Bound to repeat it: Conservative media cited National Journal "most liberal" rating in 2004, now touting 2007 rating

››› ››› BRIAN LEVY & BRIAN FREDERICK

In an email to readers encouraging recipients to read the National Journal article on the magazine's 2007 vote ratings, the National Journal Group wrote: "In 2004, President Bush invoked Senator John Kerry's liberal Vote Ratings score repeatedly on the campaign trail and at their head-to-head debates. We anticipate similar attention for our Vote Ratings across the 2008 election cycle." Numerous media did follow suit and tout the Journal's 2003 rating of Kerry. And once again, the media are giving the 2007 ratings the "similar attention" the National Journal Group anticipated -- despite the Journal's acknowledgment that the methodology it used to rate Kerry was flawed.

As Media Matters for America noted, when the National Journal released its 2007 vote ratings -- which ranked Sen. Barack Obama (D-IL) the "most liberal senator in 2007" -- the National Journal Group sent readers an email on February 5 proclaiming: " We expect this story will have immediate traction in the media and blogosphere and at watercoolers around the country. In 2004, President Bush invoked Senator John Kerry's [D-MA] liberal Vote Ratings score repeatedly on the campaign trail and at their head-to-head debates. We anticipate similar attention for our Vote Ratings across the 2008 election cycle." Numerous media did follow the National Journal Group and the Republican Party's lead and tout the Journal's 2003 rating of Kerry. And once again, numerous members of the media are giving the 2007 rating for Obama the "similar attention" the National Journal Group anticipated -- despite the Journal's acknowledgment that the methodology it used to rate Kerry was flawed.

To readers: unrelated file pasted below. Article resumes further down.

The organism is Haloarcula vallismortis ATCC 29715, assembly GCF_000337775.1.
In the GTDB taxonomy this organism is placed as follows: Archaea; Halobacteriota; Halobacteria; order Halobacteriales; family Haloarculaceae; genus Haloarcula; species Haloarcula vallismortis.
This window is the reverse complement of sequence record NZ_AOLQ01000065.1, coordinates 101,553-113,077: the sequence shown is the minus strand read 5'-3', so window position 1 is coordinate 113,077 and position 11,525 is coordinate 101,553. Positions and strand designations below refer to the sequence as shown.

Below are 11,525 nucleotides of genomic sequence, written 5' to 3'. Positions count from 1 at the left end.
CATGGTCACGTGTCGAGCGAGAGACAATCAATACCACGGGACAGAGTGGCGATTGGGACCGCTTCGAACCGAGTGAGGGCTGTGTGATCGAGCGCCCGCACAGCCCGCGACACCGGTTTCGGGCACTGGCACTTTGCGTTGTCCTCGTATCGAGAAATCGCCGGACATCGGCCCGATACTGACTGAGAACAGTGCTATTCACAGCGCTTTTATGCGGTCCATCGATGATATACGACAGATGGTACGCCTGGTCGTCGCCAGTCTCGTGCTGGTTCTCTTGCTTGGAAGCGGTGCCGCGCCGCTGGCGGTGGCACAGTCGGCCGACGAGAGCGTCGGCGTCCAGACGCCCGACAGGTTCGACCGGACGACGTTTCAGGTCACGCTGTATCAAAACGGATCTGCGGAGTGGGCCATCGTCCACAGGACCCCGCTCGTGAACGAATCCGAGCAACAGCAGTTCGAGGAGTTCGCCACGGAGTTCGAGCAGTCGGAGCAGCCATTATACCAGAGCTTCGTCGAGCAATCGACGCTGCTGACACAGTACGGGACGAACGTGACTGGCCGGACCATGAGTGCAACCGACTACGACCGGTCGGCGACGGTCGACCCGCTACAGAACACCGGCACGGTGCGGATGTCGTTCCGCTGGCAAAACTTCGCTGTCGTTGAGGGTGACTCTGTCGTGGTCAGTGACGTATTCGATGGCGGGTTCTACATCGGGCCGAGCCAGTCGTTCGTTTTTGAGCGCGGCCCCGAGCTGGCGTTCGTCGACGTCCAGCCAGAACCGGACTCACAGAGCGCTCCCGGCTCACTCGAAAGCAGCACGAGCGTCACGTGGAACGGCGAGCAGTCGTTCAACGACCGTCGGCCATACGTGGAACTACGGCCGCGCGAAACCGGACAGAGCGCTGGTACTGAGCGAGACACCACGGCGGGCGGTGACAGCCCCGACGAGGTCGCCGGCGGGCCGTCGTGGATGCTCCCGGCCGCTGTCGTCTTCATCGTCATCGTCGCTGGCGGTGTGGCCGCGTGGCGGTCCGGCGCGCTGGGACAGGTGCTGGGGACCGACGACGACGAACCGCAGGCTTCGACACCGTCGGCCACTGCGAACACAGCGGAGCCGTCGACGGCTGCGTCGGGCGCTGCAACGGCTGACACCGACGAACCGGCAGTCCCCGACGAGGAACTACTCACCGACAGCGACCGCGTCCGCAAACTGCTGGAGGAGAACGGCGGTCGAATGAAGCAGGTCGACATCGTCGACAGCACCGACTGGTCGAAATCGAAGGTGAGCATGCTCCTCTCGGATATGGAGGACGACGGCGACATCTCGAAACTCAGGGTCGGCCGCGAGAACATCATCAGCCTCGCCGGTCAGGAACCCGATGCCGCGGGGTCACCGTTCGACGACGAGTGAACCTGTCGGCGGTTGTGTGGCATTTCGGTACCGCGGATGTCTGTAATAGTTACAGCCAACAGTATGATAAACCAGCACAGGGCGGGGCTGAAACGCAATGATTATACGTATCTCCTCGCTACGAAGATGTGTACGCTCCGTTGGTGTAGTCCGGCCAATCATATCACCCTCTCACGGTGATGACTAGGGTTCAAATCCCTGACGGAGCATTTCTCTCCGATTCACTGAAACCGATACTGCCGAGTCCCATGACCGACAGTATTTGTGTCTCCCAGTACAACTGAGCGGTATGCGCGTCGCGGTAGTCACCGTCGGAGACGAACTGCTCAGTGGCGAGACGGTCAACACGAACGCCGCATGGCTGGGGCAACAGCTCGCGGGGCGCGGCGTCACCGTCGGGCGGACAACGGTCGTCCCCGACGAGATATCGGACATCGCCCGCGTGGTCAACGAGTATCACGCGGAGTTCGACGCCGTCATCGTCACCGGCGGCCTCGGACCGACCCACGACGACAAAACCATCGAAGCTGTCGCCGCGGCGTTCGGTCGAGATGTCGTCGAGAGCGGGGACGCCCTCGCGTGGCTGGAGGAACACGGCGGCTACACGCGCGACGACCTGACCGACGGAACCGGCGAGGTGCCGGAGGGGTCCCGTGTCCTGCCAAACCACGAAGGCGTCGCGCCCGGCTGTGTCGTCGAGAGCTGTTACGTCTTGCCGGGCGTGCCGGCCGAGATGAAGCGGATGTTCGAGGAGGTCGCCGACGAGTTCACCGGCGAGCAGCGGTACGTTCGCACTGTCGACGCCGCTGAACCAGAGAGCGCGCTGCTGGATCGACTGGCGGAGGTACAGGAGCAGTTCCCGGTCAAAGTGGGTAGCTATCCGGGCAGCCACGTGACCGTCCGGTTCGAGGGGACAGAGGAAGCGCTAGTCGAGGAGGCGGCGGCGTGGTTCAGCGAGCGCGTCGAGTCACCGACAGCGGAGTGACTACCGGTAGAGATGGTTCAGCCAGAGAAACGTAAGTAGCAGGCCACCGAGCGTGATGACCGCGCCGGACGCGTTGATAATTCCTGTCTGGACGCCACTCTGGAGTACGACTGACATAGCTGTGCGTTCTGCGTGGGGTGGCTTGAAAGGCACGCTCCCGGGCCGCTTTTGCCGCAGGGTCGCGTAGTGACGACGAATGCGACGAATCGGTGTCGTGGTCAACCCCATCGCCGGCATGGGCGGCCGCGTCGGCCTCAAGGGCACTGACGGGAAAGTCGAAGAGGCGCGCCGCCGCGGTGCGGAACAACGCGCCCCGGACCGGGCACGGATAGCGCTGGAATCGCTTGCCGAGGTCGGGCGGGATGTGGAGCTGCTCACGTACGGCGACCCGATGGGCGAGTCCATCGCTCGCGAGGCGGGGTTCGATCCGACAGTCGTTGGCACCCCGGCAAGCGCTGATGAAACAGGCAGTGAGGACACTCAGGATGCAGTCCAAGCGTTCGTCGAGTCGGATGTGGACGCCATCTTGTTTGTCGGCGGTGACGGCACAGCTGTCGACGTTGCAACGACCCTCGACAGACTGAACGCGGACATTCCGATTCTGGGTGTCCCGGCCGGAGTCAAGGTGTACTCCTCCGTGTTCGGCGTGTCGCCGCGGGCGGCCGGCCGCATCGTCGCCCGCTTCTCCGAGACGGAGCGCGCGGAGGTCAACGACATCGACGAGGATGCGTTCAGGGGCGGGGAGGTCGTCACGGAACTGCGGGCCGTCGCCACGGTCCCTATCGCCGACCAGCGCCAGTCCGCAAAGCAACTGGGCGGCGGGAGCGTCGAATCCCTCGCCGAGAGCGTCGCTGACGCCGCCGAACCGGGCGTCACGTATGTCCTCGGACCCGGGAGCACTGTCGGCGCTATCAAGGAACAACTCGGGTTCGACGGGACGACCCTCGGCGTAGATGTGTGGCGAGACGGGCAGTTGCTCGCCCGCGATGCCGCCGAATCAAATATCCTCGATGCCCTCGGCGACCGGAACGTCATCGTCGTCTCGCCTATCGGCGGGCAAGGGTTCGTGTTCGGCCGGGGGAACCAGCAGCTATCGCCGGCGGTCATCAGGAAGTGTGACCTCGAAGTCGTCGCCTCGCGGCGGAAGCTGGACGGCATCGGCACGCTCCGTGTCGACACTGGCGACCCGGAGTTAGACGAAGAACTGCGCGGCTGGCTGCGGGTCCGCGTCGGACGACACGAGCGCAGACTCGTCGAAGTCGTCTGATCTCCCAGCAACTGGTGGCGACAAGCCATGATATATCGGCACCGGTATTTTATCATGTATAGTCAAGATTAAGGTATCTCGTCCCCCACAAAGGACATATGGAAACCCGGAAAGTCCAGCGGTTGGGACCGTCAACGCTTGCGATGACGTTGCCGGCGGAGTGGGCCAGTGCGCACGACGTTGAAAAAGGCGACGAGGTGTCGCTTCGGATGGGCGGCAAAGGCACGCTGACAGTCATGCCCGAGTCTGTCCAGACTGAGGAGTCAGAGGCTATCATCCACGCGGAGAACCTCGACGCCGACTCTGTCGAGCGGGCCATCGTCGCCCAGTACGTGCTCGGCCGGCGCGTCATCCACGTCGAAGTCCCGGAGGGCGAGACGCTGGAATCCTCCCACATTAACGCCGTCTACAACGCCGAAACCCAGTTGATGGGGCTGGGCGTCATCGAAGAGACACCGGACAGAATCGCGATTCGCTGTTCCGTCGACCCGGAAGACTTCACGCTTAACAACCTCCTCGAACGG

Indeed, Media Matters has identified several conservative media figures who highlighted Kerry's rating and are now pronouncing Obama -- another Senate Democrat in the presidential race -- "most liberal":

  • On the February 9 edition of MSNBC's Tim Russert, New York Times columnist David Brooks stated that "Obama is the most liberal senator." On March 2, 2004, during special election coverage on National Public Radio, Brooks stated: "The National Journal, this very expensive and very good magazine here in Washington, rated [Kerry] the most liberal member of the Senate this year."